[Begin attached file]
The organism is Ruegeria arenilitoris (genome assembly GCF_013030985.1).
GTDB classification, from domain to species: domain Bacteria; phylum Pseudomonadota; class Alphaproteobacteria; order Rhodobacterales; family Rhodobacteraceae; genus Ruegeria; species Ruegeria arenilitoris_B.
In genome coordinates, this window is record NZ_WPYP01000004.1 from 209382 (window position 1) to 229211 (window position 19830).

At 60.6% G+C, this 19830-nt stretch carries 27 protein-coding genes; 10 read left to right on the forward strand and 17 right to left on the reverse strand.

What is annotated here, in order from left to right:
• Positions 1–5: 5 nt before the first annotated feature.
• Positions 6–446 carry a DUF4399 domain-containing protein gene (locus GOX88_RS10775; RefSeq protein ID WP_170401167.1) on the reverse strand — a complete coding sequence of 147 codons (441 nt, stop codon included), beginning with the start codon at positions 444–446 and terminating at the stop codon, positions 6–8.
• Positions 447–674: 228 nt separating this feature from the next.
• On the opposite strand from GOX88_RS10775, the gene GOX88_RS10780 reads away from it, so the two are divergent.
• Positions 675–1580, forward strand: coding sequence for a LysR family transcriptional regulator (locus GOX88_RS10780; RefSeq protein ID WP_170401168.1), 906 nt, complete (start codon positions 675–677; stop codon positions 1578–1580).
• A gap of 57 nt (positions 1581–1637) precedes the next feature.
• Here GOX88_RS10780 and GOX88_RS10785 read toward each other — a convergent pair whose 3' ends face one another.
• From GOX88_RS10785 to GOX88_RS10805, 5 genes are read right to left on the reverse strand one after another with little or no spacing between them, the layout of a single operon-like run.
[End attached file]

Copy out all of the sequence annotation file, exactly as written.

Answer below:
The organism is Ruegeria arenilitoris (genome assembly GCF_013030985.1).
GTDB classification, from domain to species: domain Bacteria; phylum Pseudomonadota; class Alphaproteobacteria; order Rhodobacterales; family Rhodobacteraceae; genus Ruegeria; species Ruegeria arenilitoris_B.
In genome coordinates, this window is record NZ_WPYP01000004.1 from 209382 (window position 1) to 229211 (window position 19830).

At 60.6% G+C, this 19830-nt stretch carries 27 protein-coding genes; 10 read left to right on the forward strand and 17 right to left on the reverse strand.

What is annotated here, in order from left to right:
• Positions 1–5: 5 nt before the first annotated feature.
• Positions 6–446 carry a DUF4399 domain-containing protein gene (locus GOX88_RS10775; RefSeq protein ID WP_170401167.1) on the reverse strand — a complete coding sequence of 147 codons (441 nt, stop codon included), beginning with the start codon at positions 444–446 and terminating at the stop codon, positions 6–8.
• Positions 447–674: 228 nt separating this feature from the next.
• On the opposite strand from GOX88_RS10775, the gene GOX88_RS10780 reads away from it, so the two are divergent.
• Positions 675–1580, forward strand: coding sequence for a LysR family transcriptional regulator (locus GOX88_RS10780; RefSeq protein ID WP_170401168.1), 906 nt, complete (start codon positions 675–677; stop codon positions 1578–1580).
• A gap of 57 nt (positions 1581–1637) precedes the next feature.
• Here GOX88_RS10780 and GOX88_RS10785 read toward each other — a convergent pair whose 3' ends face one another.
• From GOX88_RS10785 to GOX88_RS10805, 5 genes are read right to left on the reverse strand one after another with little or no spacing between them, the layout of a single operon-like run.